Monday, August 15, 2011

Alban Butler

[St. Roch] was born of a noble family . . . and making a pilgrimage of devotion to Rome, he devoted himself in Italy to serve the sick during a raging pestilence. . . . Falling himself sick, and unable to assist others, and shunned and abandoned by the whole world, he made a shift to crawl rather than walk into a neighbouring forest, where a dog used to lick his sores. . . . Many cities have been speedily delivered from the plague by imploring his intercession, in particular that of Constance [now Konstanz, Germany] during the general council held there in 1414.

From his monumental work, The Lives of the Fathers, Martyrs and Other Principal Saints, which was published in four volumes in 1756-59.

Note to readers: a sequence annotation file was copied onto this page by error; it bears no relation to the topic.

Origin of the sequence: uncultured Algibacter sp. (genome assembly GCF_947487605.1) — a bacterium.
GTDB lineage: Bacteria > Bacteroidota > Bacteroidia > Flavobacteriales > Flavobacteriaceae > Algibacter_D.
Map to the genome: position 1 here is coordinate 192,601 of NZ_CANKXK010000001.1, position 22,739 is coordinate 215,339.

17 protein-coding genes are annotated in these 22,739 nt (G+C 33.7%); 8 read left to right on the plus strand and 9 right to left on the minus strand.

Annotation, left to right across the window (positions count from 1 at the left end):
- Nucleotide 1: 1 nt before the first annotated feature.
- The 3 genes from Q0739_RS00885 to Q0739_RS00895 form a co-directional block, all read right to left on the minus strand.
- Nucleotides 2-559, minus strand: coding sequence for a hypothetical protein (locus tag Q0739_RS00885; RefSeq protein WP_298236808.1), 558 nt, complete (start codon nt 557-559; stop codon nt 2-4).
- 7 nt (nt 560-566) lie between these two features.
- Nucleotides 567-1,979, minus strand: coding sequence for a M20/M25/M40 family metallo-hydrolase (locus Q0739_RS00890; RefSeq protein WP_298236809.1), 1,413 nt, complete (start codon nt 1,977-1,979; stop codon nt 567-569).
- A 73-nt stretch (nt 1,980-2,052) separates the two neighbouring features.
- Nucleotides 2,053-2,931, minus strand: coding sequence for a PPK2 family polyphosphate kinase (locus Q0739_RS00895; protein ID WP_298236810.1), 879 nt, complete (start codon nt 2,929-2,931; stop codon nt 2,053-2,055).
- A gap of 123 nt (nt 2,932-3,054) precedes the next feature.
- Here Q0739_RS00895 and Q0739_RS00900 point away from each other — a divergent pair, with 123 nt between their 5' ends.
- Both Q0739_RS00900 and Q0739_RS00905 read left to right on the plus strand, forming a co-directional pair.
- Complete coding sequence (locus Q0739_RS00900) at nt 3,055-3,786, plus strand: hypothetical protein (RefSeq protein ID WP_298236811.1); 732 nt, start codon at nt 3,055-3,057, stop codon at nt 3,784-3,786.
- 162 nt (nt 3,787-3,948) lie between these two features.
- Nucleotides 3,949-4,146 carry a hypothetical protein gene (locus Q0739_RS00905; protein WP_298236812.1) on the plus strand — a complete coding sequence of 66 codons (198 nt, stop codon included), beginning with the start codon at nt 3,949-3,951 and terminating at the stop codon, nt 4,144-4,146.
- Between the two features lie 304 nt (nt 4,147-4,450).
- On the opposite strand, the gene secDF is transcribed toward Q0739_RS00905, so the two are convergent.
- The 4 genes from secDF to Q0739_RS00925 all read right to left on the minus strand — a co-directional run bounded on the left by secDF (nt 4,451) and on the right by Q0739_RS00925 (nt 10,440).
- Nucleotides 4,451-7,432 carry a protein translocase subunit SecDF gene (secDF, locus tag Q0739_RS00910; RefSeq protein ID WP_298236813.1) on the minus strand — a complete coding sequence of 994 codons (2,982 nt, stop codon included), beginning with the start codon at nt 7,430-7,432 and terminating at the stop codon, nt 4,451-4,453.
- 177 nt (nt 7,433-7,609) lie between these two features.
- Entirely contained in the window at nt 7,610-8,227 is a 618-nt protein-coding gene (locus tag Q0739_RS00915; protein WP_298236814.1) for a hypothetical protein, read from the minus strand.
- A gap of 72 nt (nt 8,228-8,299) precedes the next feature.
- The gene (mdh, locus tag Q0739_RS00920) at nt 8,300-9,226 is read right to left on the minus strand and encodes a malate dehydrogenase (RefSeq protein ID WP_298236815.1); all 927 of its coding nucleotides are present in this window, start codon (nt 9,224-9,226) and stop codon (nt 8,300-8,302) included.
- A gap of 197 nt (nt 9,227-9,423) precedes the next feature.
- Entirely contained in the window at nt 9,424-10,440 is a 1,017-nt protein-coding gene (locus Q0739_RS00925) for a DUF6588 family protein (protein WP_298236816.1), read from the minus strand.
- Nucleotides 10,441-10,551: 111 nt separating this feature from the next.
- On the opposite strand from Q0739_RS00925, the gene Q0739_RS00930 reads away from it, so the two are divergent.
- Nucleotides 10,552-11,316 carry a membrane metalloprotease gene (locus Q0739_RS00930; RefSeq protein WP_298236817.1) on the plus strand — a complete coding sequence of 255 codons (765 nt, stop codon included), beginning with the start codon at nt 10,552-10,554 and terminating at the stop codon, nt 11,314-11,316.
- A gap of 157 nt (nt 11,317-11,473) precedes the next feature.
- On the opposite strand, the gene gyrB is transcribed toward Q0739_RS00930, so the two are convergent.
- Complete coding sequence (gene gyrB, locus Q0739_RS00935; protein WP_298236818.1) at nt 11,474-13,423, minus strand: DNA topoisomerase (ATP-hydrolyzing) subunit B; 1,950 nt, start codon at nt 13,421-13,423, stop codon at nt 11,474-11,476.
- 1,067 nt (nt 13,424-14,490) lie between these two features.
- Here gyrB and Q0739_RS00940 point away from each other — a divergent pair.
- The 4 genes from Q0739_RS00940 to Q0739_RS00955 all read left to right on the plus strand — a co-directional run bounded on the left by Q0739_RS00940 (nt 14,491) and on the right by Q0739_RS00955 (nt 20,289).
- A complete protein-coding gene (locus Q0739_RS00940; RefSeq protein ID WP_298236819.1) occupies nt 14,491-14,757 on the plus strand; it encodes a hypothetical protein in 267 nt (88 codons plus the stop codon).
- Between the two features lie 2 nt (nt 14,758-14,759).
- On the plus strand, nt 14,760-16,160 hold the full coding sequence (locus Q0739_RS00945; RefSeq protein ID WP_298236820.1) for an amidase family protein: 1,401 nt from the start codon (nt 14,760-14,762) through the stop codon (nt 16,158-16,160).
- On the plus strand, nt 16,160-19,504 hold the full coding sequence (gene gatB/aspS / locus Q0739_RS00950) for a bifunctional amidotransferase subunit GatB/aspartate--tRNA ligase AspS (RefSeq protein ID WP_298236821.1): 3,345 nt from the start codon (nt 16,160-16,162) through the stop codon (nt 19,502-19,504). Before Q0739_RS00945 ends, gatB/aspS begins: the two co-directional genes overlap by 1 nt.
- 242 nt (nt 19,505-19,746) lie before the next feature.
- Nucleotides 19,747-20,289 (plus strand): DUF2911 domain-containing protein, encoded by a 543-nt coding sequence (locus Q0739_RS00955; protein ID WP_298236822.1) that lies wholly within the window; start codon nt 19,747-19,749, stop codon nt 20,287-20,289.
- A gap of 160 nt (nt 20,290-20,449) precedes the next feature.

After the death of his parents when he was 20, St. Roch (or St. Rocco) gave away his goods and made a pilgrimage from his birthplace in southern France to Rome.  There was a plague epidemic in Italy at that time, and Roch selflessly tended the sick and effected many miraculous cures by making the sign of the cross.  When he became infected while in Piacenza, he was expelled from the city and forced to live in the forest.  Legend has it that he would have perished without the aid of a local nobleman's dog, who brought him a loaf of bread each day and healed his wounds by licking them.

St. Roch, whose feast day is tomorrow, has been invoked against cholera, the plague, and other epidemic diseases for centuries.  He is also the patron saint of dogs.  He is usually depicted in a pilgrim's tunic, displaying the plague sores on his thigh, and accompanied by a dog carrying a loaf of bread in its mouth. 

St. Roch

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